The USMC Raider Stiletto offered here is in about VERY GOOD condition. The ever-fragile blade is full-length and measures 7 3/16” from the front of the guard to the tip, and has not been re-tipped. The Camillus factory specifications for the knife list the blade at a nominal 7”, but knife author and Guru MH Cole lists the blade as 7 “. I would assume that there was some minor variation in length during production, and +/- 1/8” would not be uncommon. The blade still retains the majority of its original brilliant factory polish, which makes it difficult to photograph accurately without excessive glare. The etched USMC banner scroll on the blade is about 90%+ visible, and is really crisp and clear. The scroll is in much better condition than typically encountered on a Raider Stiletto. The lightly etched Camillus makers mark on the ricasso is in wonderful condition as well, and is about 80%+ visible. The five lines are still quite legible and read: CAMILLUS / CUTLERY / CO / CAMILLUS / N.Y.. The only portions of the maker mark that are worn or difficult to read are the “S’ at the end of Camillus, which is almost entirely missing and the “CO” line, which is a little light. The cast alloy hilt is in about GOOD+ condition and is the weak point in the condition of the knife. The hilt retains very crisp checkering, but like so many Raider stilettos the hilt and guard show a significant number of visible cracks. The hilt has a lovely dull pewter-gray color to it and shows some very light patches of white oxidized leaching, scattered along the grip. The guard / hilt / blade junction shows numerous minor hairline cracks and several more major ones that have opened up a bit. There is also a small amount the guard material missing. There is an area of discoloration through one of the larger guard cracks that may be the result of the ionic leaching, or could be a repair to stabilize the crack. There are also a handful of more minor cracks evident in the hilt and the pommel cap areas of the grip. These are much finer stress cracks and seem relatively stable. Thankfully, even thought the hilt (and especially the guard) does show some deterioration, the grip and hilt seem stable and with careful handling they should allow you to enjoy many years of display of this rather scarce knife. The wonderful condition of the etching and the full-length unaltered blade help to make up for the common hilt deterioration. The knife is retained in the correct, later production leather scabbard. The scabbard features both the stapled throat reinforcements and the pair of riveted metal reinforcement plates on the tip. All of the scabbard stitching is tight and strong and all of the rivets are present. The scabbard is completely unmarked, as it should be, and bears no US Ordnance Bomb marks, which would be indicative of the M-6 scabbard for the M-3 trench knife. The leather of the scabbard remains pliable and is in good shape, with a dark brown, aged color to it. The top portion of the scabbard retains the original M-1936 pistol belt hook and the correct, original hilt retention strap. The strap is the correct, short pattern snap strap that is not long enough to secure the hilt of an M-3 trench knife and could only secure the narrow Raider Stiletto hilt. The rear of the scabbard has the initials R.K painted on it with very old white paint, which has discolored with time. These are likely the initials of the Raider who carried the Stiletto during World War II.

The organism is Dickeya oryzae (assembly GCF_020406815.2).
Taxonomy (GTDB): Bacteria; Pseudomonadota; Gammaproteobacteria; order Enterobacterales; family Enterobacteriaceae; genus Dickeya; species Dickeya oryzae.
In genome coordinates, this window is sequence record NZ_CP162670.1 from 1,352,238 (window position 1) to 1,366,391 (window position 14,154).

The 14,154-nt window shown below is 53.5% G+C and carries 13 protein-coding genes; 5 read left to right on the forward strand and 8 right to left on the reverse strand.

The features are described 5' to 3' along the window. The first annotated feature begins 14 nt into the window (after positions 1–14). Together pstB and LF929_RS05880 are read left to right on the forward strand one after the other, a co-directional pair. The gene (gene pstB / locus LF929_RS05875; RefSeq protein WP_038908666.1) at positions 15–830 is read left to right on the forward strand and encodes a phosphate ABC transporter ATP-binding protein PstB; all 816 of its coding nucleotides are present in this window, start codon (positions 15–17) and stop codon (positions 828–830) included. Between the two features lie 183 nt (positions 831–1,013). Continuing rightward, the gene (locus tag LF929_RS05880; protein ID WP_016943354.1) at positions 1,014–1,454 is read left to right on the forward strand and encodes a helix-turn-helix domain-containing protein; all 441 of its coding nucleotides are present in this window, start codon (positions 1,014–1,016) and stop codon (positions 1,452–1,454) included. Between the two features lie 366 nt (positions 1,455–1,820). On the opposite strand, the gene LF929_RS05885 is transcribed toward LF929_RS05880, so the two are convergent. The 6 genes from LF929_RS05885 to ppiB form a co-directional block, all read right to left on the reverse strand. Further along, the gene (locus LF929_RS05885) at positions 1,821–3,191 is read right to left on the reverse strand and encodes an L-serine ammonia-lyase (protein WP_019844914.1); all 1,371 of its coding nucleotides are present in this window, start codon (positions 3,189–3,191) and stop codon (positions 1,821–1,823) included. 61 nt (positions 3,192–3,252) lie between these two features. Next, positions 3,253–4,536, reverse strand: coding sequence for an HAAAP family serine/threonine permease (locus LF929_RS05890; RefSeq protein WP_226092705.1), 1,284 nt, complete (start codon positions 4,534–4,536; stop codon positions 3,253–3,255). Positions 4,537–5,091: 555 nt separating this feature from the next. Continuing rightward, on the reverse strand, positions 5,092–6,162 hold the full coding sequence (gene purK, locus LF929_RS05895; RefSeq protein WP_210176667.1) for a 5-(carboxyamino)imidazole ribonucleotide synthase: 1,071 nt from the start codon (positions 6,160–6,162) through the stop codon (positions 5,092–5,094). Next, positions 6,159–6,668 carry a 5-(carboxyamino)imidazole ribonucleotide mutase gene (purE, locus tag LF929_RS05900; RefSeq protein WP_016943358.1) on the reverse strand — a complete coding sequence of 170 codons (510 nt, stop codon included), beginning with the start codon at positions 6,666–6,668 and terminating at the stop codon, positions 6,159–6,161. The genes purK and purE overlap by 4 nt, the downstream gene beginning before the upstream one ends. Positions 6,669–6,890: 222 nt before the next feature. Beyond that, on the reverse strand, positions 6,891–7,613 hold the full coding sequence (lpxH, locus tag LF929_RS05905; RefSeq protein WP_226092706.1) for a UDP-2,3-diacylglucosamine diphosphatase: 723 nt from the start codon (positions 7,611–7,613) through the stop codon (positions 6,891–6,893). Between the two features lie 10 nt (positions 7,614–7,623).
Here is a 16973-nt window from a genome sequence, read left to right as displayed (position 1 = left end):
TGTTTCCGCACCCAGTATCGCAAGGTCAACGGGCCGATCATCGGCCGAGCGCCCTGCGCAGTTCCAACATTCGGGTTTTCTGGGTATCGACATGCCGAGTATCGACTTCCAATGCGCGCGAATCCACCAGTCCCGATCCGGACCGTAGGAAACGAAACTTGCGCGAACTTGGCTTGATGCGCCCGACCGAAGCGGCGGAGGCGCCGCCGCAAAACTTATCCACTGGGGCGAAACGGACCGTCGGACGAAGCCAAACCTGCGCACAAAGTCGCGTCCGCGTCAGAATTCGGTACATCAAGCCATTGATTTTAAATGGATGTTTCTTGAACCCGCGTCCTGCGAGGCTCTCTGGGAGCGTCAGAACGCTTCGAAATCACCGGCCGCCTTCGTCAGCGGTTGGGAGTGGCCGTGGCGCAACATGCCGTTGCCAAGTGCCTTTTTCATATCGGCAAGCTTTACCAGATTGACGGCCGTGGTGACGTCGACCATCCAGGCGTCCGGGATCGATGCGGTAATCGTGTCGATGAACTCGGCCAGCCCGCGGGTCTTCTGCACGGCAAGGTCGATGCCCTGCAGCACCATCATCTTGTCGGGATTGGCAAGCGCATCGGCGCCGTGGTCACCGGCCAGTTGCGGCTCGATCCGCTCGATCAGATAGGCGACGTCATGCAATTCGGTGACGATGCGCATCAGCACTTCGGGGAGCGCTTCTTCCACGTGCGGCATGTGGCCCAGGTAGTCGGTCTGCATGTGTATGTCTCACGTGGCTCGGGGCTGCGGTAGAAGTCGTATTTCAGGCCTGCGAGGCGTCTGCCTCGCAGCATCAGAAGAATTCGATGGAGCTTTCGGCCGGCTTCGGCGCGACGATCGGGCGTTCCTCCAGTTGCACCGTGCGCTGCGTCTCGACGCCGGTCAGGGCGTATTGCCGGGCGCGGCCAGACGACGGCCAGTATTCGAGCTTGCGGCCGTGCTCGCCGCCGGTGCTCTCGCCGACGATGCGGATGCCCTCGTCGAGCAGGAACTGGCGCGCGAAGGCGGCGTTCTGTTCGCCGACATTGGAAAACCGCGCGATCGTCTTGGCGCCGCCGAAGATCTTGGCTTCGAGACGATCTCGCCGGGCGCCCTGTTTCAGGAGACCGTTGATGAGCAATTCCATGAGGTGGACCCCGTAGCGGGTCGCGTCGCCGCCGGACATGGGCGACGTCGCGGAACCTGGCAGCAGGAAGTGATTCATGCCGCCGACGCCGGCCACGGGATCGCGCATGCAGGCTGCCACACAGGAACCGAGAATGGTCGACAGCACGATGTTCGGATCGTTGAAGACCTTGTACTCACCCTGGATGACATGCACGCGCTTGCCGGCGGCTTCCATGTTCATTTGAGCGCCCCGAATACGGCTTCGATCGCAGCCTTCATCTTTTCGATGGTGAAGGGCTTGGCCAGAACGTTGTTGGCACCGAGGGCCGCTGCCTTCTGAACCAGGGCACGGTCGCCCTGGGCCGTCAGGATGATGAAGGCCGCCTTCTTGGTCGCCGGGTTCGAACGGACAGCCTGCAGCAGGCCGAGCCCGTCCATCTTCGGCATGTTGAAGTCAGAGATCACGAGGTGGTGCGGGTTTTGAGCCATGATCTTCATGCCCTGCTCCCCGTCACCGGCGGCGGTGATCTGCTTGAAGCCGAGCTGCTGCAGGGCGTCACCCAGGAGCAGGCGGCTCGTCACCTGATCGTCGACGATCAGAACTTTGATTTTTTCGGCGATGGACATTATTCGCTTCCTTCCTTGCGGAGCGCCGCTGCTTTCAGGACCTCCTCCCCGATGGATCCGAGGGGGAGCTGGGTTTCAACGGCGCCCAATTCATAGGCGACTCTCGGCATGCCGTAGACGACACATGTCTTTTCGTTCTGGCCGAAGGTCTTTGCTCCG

Overall this is a very nice displaying example of a scarce and desirable US WWII combat knife. USMC Raider Stiletto’s do not appear on the market for sale very often and due to the numerous factors that affect their durability, they are often in rather rough condition when they are found. The hilt of this knife is in very typical condition for a well cared for Raider Stiletto, with the usual decomposition that is typical of alloy used to manufacture it. The blade, however, is tremendously better than is usually encountered with these knives, as it is full-length and retains an excellent Marine Corps etched scroll and a very fine Camillus makers mark. With minty USMC Raider Stiletto’s regularly being priced in the $2,500+ range, this is a very respectable example that is 100% complete, correct and original and will display very well for a much more reasonable price.


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Tags: Marine, Corps, Raider, Stiletto, with, Fantastic, Etched, Panel